Ophuls's celebrated film is adapted from three tales by Guy de Maupassant. In the first, an aging hedonist (Galland) disguises his visage beneath a rubber mask so he can dance with beauties half his age in “The Mask.” In the second story, the madame (Renaud) of a classy urban brothel carts her girls out to the country wedding of her niece in “The House of Madame Tellier.” Lastly, love ends tragically for a selfish painter and the sitter (Simon) he impulsively marries in “The Model.”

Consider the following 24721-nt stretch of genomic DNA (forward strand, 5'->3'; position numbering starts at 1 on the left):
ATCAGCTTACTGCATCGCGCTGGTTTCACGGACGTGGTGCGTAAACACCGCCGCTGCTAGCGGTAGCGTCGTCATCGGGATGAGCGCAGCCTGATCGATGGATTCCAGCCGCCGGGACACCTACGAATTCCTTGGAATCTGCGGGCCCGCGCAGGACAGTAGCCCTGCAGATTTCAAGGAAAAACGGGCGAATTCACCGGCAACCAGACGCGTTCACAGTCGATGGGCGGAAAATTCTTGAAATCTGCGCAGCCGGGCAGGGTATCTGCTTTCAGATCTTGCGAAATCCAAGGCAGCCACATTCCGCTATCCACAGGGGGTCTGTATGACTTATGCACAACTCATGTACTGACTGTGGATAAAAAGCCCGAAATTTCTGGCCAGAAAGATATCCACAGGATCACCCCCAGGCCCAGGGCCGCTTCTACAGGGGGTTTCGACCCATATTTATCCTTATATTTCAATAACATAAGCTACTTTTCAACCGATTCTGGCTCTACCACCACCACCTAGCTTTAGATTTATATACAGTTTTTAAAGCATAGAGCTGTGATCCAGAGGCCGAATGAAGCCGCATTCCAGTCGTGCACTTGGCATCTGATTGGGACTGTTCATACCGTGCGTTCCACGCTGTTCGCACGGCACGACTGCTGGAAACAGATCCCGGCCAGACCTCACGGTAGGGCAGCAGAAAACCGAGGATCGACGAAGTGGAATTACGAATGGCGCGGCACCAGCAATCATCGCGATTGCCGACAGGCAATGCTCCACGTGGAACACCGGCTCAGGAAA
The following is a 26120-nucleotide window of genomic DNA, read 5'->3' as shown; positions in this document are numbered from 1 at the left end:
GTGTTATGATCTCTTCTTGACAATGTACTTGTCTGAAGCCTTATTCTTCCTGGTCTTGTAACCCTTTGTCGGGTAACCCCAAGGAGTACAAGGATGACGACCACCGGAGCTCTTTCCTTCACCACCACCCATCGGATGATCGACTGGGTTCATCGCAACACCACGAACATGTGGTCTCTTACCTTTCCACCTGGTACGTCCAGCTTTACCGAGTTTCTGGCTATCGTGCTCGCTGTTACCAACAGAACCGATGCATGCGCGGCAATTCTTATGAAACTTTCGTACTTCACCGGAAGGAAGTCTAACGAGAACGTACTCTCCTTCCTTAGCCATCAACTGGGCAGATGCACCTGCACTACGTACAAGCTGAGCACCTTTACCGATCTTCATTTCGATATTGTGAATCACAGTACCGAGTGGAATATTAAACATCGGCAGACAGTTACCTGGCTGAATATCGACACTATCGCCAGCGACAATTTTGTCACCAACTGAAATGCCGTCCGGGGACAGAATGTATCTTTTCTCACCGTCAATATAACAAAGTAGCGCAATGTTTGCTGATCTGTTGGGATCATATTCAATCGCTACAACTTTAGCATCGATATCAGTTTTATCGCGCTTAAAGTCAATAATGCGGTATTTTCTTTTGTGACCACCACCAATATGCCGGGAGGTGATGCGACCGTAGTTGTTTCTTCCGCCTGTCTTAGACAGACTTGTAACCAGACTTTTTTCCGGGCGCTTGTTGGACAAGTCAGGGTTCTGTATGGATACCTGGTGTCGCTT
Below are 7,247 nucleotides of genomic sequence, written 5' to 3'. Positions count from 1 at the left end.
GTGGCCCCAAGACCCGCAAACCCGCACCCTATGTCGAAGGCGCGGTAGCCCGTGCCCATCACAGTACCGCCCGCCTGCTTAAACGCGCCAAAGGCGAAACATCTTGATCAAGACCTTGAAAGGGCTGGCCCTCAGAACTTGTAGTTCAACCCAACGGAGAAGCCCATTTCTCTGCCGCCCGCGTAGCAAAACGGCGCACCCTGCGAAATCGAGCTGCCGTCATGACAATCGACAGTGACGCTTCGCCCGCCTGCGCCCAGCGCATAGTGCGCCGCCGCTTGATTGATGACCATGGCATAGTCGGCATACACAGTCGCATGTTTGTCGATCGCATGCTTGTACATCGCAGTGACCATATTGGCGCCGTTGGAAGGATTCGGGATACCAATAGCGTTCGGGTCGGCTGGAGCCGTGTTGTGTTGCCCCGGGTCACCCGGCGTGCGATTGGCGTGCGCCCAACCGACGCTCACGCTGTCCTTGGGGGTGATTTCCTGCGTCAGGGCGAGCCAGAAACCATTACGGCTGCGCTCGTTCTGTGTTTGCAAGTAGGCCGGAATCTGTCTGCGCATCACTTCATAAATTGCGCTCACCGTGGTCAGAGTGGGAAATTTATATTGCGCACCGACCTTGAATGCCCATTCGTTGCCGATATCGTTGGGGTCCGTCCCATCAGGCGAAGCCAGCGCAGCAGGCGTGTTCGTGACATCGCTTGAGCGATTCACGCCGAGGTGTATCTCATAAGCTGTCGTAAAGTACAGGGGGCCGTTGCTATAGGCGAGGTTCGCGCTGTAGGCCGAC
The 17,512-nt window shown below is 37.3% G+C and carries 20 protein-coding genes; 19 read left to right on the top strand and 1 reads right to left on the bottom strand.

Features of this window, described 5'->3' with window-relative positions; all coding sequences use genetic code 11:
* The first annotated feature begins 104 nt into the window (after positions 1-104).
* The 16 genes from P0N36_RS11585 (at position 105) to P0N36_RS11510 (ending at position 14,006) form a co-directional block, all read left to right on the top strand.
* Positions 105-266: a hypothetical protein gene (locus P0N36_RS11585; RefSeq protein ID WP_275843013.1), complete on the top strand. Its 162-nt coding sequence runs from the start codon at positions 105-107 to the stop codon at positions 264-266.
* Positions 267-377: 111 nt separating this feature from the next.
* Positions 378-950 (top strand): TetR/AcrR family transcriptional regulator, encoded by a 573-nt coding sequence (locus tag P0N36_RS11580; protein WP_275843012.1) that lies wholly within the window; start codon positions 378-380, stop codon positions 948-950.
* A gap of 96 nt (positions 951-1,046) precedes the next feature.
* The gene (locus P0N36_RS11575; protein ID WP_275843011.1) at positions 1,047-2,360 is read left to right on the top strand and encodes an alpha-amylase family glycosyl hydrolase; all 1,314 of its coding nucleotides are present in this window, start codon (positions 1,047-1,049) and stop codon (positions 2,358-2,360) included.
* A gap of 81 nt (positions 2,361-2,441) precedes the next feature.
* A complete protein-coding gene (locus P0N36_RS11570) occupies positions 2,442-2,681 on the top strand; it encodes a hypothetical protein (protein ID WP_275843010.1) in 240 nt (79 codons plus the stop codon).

Set in ornate ballrooms, bawdy brothels, and at a country estate in late-19th-century France, this jaunty, sophisticated three-part film by the great Max Ophuls studies the myriad effects of pleasure for pleasure's sake. Apart from Ophuls's magnificent, mobile camerawork – no one in his time engineered shots so impossibly fluid and all-seeing – the director draws on a hugely talented cast of French stars (Gabin, Simone, Darrieux) to explore our complicated relationship to love and desire, death and decrepitude. Next to Renoir or Bergman, no one understood better the ironies of the human condition. “Le Plaisir” proves the point with uncommon grace and intelligence.